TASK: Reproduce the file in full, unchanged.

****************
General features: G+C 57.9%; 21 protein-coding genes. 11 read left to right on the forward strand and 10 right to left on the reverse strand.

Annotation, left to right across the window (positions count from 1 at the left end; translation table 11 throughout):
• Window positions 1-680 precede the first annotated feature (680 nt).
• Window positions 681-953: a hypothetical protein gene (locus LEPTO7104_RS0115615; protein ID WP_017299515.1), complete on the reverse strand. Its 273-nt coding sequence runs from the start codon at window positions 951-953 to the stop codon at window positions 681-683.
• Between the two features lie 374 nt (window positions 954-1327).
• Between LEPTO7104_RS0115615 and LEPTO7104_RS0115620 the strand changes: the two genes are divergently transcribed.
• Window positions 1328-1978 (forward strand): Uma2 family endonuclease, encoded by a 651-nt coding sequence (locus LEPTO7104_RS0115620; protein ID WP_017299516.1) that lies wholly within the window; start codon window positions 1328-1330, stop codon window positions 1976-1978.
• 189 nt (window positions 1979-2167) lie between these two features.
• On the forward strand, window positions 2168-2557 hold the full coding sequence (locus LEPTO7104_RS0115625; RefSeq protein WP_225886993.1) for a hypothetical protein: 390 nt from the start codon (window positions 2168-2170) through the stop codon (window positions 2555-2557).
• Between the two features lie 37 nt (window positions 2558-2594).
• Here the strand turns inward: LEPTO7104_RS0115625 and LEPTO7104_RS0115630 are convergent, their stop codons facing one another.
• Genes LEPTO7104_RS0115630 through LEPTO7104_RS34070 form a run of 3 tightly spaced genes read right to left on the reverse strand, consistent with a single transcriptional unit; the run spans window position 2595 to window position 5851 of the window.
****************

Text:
General features: G+C 57.9%; 21 protein-coding genes. 11 read left to right on the forward strand and 10 right to left on the reverse strand.

Annotation, left to right across the window (positions count from 1 at the left end; translation table 11 throughout):
• Window positions 1-680 precede the first annotated feature (680 nt).
• Window positions 681-953: a hypothetical protein gene (locus LEPTO7104_RS0115615; protein ID WP_017299515.1), complete on the reverse strand. Its 273-nt coding sequence runs from the start codon at window positions 951-953 to the stop codon at window positions 681-683.
• Between the two features lie 374 nt (window positions 954-1327).
• Between LEPTO7104_RS0115615 and LEPTO7104_RS0115620 the strand changes: the two genes are divergently transcribed.
• Window positions 1328-1978 (forward strand): Uma2 family endonuclease, encoded by a 651-nt coding sequence (locus LEPTO7104_RS0115620; protein ID WP_017299516.1) that lies wholly within the window; start codon window positions 1328-1330, stop codon window positions 1976-1978.
• 189 nt (window positions 1979-2167) lie between these two features.
• On the forward strand, window positions 2168-2557 hold the full coding sequence (locus LEPTO7104_RS0115625; RefSeq protein WP_225886993.1) for a hypothetical protein: 390 nt from the start codon (window positions 2168-2170) through the stop codon (window positions 2555-2557).
• Between the two features lie 37 nt (window positions 2558-2594).
• Here the strand turns inward: LEPTO7104_RS0115625 and LEPTO7104_RS0115630 are convergent, their stop codons facing one another.
• Genes LEPTO7104_RS0115630 through LEPTO7104_RS34070 form a run of 3 tightly spaced genes read right to left on the reverse strand, consistent with a single transcriptional unit; the run spans window position 2595 to window position 5851 of the window.